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Thursday February 02, 2023

Dissolution questions

By Editorial Board
November 29, 2022

It is obvious that PTI Chairman Imran Khan’s announcement that the PTI will be leaving all assemblies came as a surprise to all. But after a whole day having passed since the gauntlet was thrown, both the PTI and the sitting PDM government seem to have gone a bit quiet. Imran’s ‘political masterstroke’ per some analysts has also been seen with scepticism by other political observers who say this was just a last-ditch attempt at face-saving. The PDM government has so far managed to thwart Imran’s aggressive politics. With this last card thrown by the former prime minister, the government still has some legal recourse left. Whether it will be going for that or not is as yet unclear. On the PTI end, the senior leadership has approved the decision to dissolve both assemblies where the party rules. The government seems confident that it can out outmanoeuvre Khan on this front while the PTI believes that this will somehow force early elections across the country. However, the Election Commission of Pakistan (ECP) has clarified that – in the case of dissolution – an election will be held only for the dissolved assembly and not for the whole country.

Given all this, there are a number of possibilities that crop up. If the PTI manages to dissolve the Punjab and KP assemblies and the PDM is unable to stop them politically or legally, an interim government will have to be set up in both provinces with the consensus of the government and the opposition parties. Without an interim setup in both assemblies, elections cannot take place within 90 days. The opposition in both provinces, though, will be looking to create hurdles. Once the ECP holds elections in these two provinces within 90 days, whoever forms the government(s) there will do so just a few months before the general elections take place in 2023 on National Assembly seats and in Sindh and Balochistan. The question is: how does all this help the PTI? The party says it is confident that it will win elections in both provinces. While that may be fine, will the distraction of provincial assembly elections affect the PTI in the general elections on National Assembly seats? This is a valid concern, given that the party will not be in power for the interim period in the two provinces that it at the moment rules over. Provincial governments are a huge help before general elections, and the PTI will no doubt have thought of this consideration.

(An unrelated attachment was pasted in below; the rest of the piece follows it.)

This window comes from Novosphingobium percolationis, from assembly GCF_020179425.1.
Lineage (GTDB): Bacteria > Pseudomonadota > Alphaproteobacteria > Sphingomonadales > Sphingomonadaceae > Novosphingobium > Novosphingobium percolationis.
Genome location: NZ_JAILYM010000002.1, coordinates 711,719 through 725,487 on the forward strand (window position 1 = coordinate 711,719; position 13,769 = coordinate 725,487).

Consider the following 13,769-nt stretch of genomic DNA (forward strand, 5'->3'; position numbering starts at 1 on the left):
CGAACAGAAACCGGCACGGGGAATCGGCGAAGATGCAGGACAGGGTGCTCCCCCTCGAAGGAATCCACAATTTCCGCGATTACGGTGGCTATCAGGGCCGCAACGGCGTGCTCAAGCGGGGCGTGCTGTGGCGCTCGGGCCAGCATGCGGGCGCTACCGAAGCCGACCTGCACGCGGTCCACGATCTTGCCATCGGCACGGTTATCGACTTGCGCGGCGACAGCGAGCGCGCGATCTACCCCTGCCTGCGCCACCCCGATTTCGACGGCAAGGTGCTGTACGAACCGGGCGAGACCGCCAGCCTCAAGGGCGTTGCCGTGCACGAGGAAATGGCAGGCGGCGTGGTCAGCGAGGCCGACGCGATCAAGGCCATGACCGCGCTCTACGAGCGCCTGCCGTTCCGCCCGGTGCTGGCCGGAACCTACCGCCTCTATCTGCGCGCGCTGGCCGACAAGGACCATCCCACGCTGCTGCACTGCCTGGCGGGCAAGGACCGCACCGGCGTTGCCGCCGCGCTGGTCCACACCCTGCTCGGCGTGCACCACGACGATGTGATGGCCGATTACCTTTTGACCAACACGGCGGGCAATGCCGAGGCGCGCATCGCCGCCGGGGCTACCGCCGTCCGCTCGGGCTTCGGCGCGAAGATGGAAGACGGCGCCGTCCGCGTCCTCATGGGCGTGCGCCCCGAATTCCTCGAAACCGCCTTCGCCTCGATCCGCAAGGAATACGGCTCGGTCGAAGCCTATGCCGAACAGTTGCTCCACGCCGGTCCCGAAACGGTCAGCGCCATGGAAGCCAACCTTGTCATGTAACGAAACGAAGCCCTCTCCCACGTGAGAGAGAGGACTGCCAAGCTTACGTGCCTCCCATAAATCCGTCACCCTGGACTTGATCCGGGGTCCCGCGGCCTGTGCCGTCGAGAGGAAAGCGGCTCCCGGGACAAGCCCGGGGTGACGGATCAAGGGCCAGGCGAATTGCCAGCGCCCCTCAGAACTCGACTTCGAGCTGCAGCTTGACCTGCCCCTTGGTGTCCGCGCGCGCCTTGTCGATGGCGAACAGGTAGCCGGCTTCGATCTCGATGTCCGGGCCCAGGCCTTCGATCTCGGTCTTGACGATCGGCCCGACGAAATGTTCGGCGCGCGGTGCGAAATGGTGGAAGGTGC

This may be why some observers still hold that Imran’s dissolution threat may be just that – a threat – and may not materialize in the end. If this is indeed a threat, or a face-saving manoeuvre, one hopes there is a chance that the PTI agrees to a sit-down with the PDM parties so that a dignified, practical way forward can be charted out. But if the PTI decides to go ahead with the dissolution of assemblies, it is taking a calculated risk that can go either way. With the results coming in of the first phase of the local government elections in Azad Jammu and Kashmir (AJK), things are not looking as smooth for the PTI as was being projected despite the party holding government in AJK. Could there be a surprise for the party if elections are called in Punjab and KP in the coming months? And does the PTI really wish to find out? Possibly, the thinking within the party is to remain relevant – through rallies, provincial elections, anything and everything – right up to the general elections. But the cost of relevance may just be a country dangerously destabilized and financially broken.

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